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The LeFevres, or The Singing LeFevres, were an American Southern gospel singing group, active for nearly 50 years in the middle of the twentieth century.
The LeFevres were a family from Smithville, Tennessee, and their singing group centered around brothers Urias (1910–1979) and Alphus (1912–1988). As children, they sang with their sister Maude until she married, then their sister Omega (Peggy) until she married; their career as an ensemble began in 1921. Both sang in quartets at the Bible Training School in Cleveland, Tennessee. Urias and Eva Mae Whittington (1917–2009) married in 1934; she became the pianist and alto in their newly formed trio.
They moved to Charleston, South Carolina in 1937 and then Atlanta in 1939, where they would remain for the rest of their professional career, aside from a short stint in Philadelphia in the middle of the 1950s. They won slots performing on WGST radio as The LeFevre Trio, but as they added other family members and accompanists, they decided to refer to themselves simply as The LeFevres.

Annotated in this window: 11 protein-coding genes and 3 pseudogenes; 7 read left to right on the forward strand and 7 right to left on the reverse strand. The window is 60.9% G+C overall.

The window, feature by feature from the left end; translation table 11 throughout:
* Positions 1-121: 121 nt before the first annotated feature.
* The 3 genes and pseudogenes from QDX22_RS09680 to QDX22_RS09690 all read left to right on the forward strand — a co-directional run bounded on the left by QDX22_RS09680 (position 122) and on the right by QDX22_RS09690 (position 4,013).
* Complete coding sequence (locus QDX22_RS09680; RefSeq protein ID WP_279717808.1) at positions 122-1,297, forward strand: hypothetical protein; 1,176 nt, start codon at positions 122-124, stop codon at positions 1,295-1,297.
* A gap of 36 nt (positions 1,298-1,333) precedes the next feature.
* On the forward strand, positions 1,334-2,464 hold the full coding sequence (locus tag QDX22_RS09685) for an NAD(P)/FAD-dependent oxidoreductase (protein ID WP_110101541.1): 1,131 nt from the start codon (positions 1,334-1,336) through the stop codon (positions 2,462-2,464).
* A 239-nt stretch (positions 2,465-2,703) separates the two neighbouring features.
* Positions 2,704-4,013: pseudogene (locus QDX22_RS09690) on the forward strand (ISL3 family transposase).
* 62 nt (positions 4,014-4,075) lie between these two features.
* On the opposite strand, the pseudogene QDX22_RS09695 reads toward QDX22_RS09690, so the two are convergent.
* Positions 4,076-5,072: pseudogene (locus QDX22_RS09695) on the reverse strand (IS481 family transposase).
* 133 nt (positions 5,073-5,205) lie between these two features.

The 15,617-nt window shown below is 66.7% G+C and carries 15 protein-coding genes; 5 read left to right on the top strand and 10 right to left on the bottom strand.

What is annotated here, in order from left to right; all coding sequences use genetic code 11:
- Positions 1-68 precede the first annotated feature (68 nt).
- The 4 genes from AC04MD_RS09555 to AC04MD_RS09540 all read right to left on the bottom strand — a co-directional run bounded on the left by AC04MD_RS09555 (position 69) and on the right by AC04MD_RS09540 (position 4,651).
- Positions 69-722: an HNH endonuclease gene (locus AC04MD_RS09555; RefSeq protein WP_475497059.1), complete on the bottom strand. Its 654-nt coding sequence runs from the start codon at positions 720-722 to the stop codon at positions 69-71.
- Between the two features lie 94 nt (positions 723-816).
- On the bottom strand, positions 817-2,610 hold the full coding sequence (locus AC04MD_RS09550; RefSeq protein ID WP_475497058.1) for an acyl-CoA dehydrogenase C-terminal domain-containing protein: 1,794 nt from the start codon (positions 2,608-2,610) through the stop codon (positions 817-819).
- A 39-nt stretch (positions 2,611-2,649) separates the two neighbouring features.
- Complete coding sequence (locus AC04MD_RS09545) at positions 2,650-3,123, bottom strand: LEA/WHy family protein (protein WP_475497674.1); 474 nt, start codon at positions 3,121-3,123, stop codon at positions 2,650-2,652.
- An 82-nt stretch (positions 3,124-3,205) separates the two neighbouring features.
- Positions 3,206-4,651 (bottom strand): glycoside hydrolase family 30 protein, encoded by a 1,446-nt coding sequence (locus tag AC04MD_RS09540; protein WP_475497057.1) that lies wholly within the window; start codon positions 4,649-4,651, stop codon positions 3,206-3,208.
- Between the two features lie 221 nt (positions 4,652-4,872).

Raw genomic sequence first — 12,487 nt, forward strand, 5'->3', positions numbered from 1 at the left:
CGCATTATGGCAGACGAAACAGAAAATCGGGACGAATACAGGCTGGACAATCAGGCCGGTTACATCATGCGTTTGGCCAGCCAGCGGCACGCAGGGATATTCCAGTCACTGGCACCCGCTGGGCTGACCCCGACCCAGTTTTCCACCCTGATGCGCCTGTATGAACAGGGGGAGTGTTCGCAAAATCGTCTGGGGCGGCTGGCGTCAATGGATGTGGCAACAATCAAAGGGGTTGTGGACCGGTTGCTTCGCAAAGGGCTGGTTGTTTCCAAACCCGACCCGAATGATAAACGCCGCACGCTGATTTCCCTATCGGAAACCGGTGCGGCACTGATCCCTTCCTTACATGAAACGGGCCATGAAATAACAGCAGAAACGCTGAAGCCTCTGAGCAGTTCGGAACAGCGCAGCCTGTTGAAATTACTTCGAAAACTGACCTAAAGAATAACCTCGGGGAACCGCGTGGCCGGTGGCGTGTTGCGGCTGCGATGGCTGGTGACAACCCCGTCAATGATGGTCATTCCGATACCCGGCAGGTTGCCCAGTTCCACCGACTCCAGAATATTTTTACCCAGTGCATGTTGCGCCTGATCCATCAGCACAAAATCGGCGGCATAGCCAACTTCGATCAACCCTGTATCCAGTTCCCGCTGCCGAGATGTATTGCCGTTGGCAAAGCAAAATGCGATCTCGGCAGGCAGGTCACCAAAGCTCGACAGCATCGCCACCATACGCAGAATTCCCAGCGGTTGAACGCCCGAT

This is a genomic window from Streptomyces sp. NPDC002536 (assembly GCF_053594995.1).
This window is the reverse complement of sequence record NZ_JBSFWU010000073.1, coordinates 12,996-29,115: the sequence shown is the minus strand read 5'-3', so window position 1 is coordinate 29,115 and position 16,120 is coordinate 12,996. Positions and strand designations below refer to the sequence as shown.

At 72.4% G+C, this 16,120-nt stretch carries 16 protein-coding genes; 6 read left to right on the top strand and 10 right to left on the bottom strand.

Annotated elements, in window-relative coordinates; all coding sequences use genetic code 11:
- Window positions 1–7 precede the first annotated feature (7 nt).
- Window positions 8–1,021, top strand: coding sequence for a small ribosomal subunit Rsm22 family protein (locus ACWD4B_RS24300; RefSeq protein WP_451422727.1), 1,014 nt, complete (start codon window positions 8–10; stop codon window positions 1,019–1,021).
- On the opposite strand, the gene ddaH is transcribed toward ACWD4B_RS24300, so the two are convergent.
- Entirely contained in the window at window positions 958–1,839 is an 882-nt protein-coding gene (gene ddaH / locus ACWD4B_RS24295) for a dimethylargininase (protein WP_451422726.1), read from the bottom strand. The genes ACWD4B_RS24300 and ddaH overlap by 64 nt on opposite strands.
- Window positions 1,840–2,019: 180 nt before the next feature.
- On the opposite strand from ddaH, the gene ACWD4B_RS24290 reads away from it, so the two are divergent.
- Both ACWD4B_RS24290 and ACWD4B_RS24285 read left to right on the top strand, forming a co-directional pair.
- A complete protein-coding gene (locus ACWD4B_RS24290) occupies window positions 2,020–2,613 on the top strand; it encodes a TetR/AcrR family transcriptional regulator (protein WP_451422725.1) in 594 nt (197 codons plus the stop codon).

Though they had previously recorded transcription discs, their first commercial recordings were made in the 1940s and released on Bibletone Records. Later releases were issued on Word Records and their own label, Sing Music Company. As the new medium of television became more popular, the group started appearing on local stations such as WAGA and traveled to other regional stations to appear on their programs as well. In the 1960s, the group's Gospel Singing Caravan, a syndicated program, was aired nationwide. In addition to this, the group toured relentlessly in the U.S. and Canada, notching as many as 250 shows a year.
The LeFevres became instrumental in the gospel music industry in Atlanta, Georgia; they owned and operated their own recording studio, LeFevre Sound and also published sheet music for the gospel market. Additionally, they produced syndicated television shows for gospel and country music singers, and owned a booking agency that operated regionally.
The LeFevres retired in the 1970s, and sold off their interests to group member Rex Nelon. Eva Mae and Urias LeFevre were inducted into the Southern Gospel Music Hall of Fame in 1997; Alphus was inducted in 2002. Urias's youngest son, Mylon LeFevre, went on to have a highly successful solo career.
Eva Mae LeFevre died on May 18, 2009 in Atlanta, at the age of 91.